Margaret Faultless performs music from Monteverdi to the present day, but is best-known as a performer of eighteenth-century repertoire and historical performance practice. With a reputation as a distinguished leader and director of both period instrument and modern orchestras, Margaret is also instrumental in fostering the talents of the next generation of musicians in her capacities as Head of Historical Performance at the Royal Academy of Music, Director of Performance at the University of Cambridge and Director of Studies for the European Union Baroque Orchestra. For over twenty years she has been a co-leader of The Orchestra of the Age of Enlightenment, directing the orchestra on a regular basis; she also plays a significant role in their education programme for young professionals. For twelve years, Margaret led the Amsterdam Baroque Orchestra, notably as concert-master and soloist in their ten-year project to perform and record J.S Bach's Cantatas. As Artistic director of Music for Awhile she shapes the artistic programme of the ensemble including its annual Summer Festival. A passionate chamber musician, she was a member of the London Haydn Quartet for ten years, and played in a duo focusing on the sonatas of Beethoven and Brahms, investigating nineteenth-century performance traditions. Margaret also lectures on performance practice, her special interests being leadership and social interactions in ensembles before the age of silent conducting. She is an Honorary Fellow of Birmingham Conservatoire and an Honorary Member of the Royal Academy of Music.
Marnaves Summer Baroque is organised by the husband and wife team of Lucy Robinson (BA (York), PhD (Cantab)) and Andrew Wilson-Dickson (LRAM, ARCO, MA, Mus B (Cantab), D Phil (York)) has been involved in early music for many years: performing, teaching and enabling.
Lucy is passionate about performing Baroque music on historically accurate instruments, not only studying the techniques of the time but also exploring the environment in which it was written - even what the musicians read and ate. While completing her PhD on the Forquerays, Lucy studied at the Brussels Conservatoire with Wieland Kuijken. Lucy has subsequently performed in venues from the Wigmore Hall to Fez to Sydney Opera House. Lucy has an international reputation for her research into Baroque music, especially into the viol and French music. She has published editions of Bach (Faber) and Couperin (Le Pupitre), and over 20 articles for The New Grove; she reviews regularly for Early Music. After 12 years as Head of Postgraduate Studies and Research at Royal Welsh College of Music and Drama - where she currently teaches the viol - she has just published a cookery book: The Grain-free Vegetarian. www.grainfreevegetarian.com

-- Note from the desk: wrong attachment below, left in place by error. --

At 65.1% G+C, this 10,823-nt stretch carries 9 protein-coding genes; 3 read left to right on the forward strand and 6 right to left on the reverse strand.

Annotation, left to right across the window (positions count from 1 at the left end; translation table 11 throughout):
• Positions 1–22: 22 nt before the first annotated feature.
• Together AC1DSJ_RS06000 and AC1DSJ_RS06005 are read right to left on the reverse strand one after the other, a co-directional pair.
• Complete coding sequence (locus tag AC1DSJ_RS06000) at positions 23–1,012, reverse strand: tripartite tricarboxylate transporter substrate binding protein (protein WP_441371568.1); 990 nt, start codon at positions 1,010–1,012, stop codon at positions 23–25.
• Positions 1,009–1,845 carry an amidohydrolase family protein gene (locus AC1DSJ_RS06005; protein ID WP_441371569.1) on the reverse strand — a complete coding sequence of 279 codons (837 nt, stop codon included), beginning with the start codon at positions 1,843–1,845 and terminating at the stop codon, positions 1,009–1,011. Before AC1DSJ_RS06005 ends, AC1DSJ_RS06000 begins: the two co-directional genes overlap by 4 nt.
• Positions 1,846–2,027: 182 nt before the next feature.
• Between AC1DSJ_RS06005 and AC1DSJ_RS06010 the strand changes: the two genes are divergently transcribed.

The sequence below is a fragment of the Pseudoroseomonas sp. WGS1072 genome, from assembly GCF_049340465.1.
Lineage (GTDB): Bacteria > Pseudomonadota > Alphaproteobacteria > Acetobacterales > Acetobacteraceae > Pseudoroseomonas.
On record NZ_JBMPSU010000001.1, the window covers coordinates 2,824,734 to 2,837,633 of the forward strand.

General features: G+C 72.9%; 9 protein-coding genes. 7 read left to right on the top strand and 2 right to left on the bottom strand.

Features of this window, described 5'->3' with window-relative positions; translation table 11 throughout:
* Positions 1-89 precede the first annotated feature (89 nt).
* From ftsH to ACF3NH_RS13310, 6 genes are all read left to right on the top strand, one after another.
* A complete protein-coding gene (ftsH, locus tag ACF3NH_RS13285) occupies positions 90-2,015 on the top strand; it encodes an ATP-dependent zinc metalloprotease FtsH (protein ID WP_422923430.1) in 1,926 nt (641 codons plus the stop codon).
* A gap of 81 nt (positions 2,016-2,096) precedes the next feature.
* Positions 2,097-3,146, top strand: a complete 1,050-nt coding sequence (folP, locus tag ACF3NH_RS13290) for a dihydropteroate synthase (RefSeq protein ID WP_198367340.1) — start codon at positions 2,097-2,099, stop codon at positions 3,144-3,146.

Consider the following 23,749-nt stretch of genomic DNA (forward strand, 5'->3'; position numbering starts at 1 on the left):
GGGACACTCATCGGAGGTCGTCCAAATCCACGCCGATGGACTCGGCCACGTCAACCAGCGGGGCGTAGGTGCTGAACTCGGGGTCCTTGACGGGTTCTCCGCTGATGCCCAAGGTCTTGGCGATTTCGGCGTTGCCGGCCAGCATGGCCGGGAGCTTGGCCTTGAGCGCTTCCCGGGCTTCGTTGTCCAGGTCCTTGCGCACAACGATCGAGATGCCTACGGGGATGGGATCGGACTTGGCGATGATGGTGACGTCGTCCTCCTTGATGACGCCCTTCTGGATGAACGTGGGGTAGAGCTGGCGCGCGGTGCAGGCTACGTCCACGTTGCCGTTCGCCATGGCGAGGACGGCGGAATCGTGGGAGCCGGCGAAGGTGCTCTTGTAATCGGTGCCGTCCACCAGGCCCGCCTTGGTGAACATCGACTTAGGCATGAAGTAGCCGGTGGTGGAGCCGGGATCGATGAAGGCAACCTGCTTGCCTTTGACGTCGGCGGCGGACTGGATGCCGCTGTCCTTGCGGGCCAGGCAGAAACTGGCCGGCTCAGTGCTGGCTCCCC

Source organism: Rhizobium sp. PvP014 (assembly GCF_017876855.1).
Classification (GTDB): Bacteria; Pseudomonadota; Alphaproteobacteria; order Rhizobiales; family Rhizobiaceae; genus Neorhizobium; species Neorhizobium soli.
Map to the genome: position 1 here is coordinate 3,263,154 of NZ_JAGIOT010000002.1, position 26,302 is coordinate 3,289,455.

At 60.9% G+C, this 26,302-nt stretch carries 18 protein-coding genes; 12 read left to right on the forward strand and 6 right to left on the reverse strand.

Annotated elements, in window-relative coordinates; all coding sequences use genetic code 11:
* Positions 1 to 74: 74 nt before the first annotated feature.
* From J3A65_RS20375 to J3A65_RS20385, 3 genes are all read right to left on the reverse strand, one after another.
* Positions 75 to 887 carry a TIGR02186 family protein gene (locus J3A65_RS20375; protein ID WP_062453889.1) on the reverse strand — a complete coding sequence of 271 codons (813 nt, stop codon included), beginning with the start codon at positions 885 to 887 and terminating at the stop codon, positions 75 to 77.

Andrew's interest in historical performance practice arose from the collision of the experiences of teaching at University (Leicester) and Music College (Cardiff). Although primarily a composer, he has always been seduced by the colours and articulation of baroque period instruments, which he evokes by playing solo and continuo music for harpsichord and organ. In South Wales, Andrew conducts the Welsh Camerata, a choir dedicated to the performance of a wide variety of period music. He is also at the centre of the period orchestra Devon Baroque. He recently completed a reconstruction of JS Bach's St Mark Passion for performance in Cardiff in 2016. www.wilson-dickson.co.uk
Tim Soar is an Alexander Technique teacher with many years' experience working with musicians. He has a particular reputation for the quality of his hands-on work. Tim divides his working time between Alexander teaching and making viols, and he is nearing the end of a major commission for a ground-breaking set of five late-sixteenth-century viols. Tim is an amateur recorder player, viol player and Aikido practitioner. www.the-alexander-technique.org.uk and www.timsoar.com